As for the mangled pronunciation of names and places, this is surely the end result of inadequate education and also a generational and attitudinal problem.



#8 Paul Parker

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Posted 16 July 2014 - 15:39

I guess the book may have been hastened through the preparation/printing stages - I think I'm right in saying that the proceeds of sales are going to the Henry Surtees Foundation.So perhaps we ought to forgive a few slip-ups.

 

I agree however about the media and their errors. I suspect that internal cutbacks means that they can't afford enough research assistants, or whatever the young iniversity-leavers are called now. What would they have made of Featherstonehaugh and Cholmondeley-Tapper?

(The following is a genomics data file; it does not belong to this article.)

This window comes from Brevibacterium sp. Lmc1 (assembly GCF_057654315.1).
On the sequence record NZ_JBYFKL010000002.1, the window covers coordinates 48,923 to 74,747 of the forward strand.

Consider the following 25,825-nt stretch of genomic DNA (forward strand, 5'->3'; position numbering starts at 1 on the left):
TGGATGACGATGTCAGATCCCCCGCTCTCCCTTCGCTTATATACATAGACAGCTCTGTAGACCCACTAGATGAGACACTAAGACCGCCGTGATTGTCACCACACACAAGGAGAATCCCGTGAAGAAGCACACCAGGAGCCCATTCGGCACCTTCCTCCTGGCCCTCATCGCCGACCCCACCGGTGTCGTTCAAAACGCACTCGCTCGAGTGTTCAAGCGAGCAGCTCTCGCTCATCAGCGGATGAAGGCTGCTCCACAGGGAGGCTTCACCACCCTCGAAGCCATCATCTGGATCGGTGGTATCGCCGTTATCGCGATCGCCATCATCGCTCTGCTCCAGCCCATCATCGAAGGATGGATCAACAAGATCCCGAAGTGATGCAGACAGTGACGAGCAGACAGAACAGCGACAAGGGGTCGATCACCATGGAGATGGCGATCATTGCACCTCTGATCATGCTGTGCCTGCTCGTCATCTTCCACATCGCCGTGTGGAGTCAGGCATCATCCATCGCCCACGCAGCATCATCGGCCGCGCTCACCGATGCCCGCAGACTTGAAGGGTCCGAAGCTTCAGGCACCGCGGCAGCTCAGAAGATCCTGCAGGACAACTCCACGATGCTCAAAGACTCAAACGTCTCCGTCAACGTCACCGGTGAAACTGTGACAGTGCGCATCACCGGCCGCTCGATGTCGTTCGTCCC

(If it's of any interest to anyone, and I suspect it isn't, my late mother hailed from Happisburgh in North Norfolk. Media types will tell you it's pronounced by the locals as "Haysbro", but my dear old mum called it "Happisburg", and she should know. So there.)

 

Yes indeed, Buddy and Tommy no less.

 

I met a distant female 'Buddy' Featherstonehaugh relative back in the 1980s and she insisted it was to be pronounced Fanshawe, although Guy Griffith told David Venables that 'Buddy' was known in the pre-war Brooklands paddock as Feestonhuff which annoyed him.



#9 bradbury west

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Posted 16 July 2014 - 21:05